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George Eastman Museum receives a $600,000 grant for the restoration of its historic garden structures

Grant awarded from the New York State Office for Parks, Recreation and Historic Preservation

Rochester, N.Y., December 23, 2019—The George Eastman Museum has received a grant award of $600,000 for the restoration of the museum’s historic garden structures from the New York State Office for Parks, Recreation and Historic Preservation through Title 9 of the Environmental Protection Act of 1993, in conjunction with the Finger Lakes Regional Economic Development Council. The restored structures on George Eastman’s estate, a National Historic Landmark, will include the pergola in the Schuyler C. Townson Terrace Garden, the grape arbor in the Rock Garden, and the loggia in the West Garden. The project will also improve accessibility of the museum’s gardens for those with impaired mobility. The total cost of the project is estimated at $900,000.

“George Eastman’s gardens are a very popular attraction for our visitors every year, and over the last 100 years the garden structures have been exposed to Rochester’s annual freeze-thaw cycle, which has led to severe deterioration and instability,” said Dr. Bruce Barnes, Ron and Donna Fielding Director, George Eastman Museum. “We are thrilled to be the recipient of this vital grant funding from New York State and eagerly look forward to restoring these structures and making our beautiful historic gardens more accessible for all of our visitors to enjoy.”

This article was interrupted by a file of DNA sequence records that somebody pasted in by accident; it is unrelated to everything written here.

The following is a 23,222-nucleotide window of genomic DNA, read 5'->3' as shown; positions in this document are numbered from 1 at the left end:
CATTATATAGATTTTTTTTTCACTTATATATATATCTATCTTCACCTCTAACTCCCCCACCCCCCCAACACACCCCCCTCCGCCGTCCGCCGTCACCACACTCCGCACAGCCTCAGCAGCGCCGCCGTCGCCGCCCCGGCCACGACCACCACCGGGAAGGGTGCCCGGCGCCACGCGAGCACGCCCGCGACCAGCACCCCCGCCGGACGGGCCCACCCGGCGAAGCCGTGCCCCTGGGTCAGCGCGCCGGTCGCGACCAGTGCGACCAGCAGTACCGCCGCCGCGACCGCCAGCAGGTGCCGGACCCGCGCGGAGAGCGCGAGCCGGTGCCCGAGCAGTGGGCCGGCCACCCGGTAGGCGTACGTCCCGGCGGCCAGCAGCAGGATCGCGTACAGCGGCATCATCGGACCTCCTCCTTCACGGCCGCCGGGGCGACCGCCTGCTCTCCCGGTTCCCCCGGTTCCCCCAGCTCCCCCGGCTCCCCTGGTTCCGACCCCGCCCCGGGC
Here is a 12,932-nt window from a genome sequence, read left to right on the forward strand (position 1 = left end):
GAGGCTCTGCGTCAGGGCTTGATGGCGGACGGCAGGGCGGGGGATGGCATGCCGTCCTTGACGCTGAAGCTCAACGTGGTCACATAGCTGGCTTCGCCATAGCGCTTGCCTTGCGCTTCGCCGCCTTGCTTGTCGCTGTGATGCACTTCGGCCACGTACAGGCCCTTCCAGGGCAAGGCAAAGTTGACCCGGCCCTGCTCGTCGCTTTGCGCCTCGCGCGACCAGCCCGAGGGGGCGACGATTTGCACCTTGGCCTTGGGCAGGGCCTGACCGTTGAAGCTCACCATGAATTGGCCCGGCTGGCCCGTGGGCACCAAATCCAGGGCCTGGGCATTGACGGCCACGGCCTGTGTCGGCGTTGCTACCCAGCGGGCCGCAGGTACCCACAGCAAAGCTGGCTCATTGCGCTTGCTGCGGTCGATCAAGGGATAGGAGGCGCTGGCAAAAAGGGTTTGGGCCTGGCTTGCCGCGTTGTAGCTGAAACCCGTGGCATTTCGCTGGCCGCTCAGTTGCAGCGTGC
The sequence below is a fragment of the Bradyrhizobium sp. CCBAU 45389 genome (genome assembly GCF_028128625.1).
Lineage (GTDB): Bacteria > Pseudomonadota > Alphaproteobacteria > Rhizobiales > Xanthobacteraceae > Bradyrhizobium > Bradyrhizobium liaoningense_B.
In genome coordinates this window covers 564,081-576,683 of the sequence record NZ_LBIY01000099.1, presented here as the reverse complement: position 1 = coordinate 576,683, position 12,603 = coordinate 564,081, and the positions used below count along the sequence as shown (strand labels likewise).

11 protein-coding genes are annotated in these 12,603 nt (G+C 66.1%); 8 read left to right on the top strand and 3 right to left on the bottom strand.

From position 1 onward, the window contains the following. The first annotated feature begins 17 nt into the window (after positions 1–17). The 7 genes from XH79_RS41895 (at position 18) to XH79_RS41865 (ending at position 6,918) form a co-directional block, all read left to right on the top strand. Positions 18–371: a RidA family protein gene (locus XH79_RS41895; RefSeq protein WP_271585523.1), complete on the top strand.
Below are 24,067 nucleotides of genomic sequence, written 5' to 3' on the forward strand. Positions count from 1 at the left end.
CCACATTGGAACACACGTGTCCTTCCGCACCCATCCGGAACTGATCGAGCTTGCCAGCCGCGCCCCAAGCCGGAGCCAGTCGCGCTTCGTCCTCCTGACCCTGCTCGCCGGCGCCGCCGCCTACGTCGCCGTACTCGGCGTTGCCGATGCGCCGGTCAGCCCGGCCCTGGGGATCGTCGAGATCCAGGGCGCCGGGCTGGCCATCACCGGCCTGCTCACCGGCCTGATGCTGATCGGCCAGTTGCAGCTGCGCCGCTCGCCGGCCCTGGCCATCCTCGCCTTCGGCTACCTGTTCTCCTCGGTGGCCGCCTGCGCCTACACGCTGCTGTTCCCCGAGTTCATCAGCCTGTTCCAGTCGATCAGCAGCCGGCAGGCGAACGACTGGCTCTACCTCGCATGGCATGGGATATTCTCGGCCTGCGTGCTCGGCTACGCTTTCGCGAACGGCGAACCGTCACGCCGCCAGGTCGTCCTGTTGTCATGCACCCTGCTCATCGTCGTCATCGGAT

These original structures were designed by renowned architects. Alling S. DeForest provided the overall landscape design and collaborated with J. Foster Warner, who designed both the Terrace Garden and its pergola (built in 1905) and the Rock Garden and its grape arbor (1921). In 1916, Eastman commissioned architect Claude Bragdon to design the West Garden and its loggia. During his lifetime, the gardens were used for relaxing and entertaining and as a backdrop for promotional photography to market Kodak film. Today, they are integral to the experience of the museum’s visitors, popular for wedding and event photographs, and enjoyed by the community.

About the New York State Office of Parks, Recreation and Historic Preservation
The New York State Office of Parks, Recreation and Historic Preservation oversees more than 250 parks, historic sites, recreational trails, golf courses, boat launches and more, which are visited by 74 million people annually. For more information on any of these recreation areas, call (518) 474‑0456, visit www.parks.ny.gov, connect on Facebook, or follow on Instagram and Twitter.

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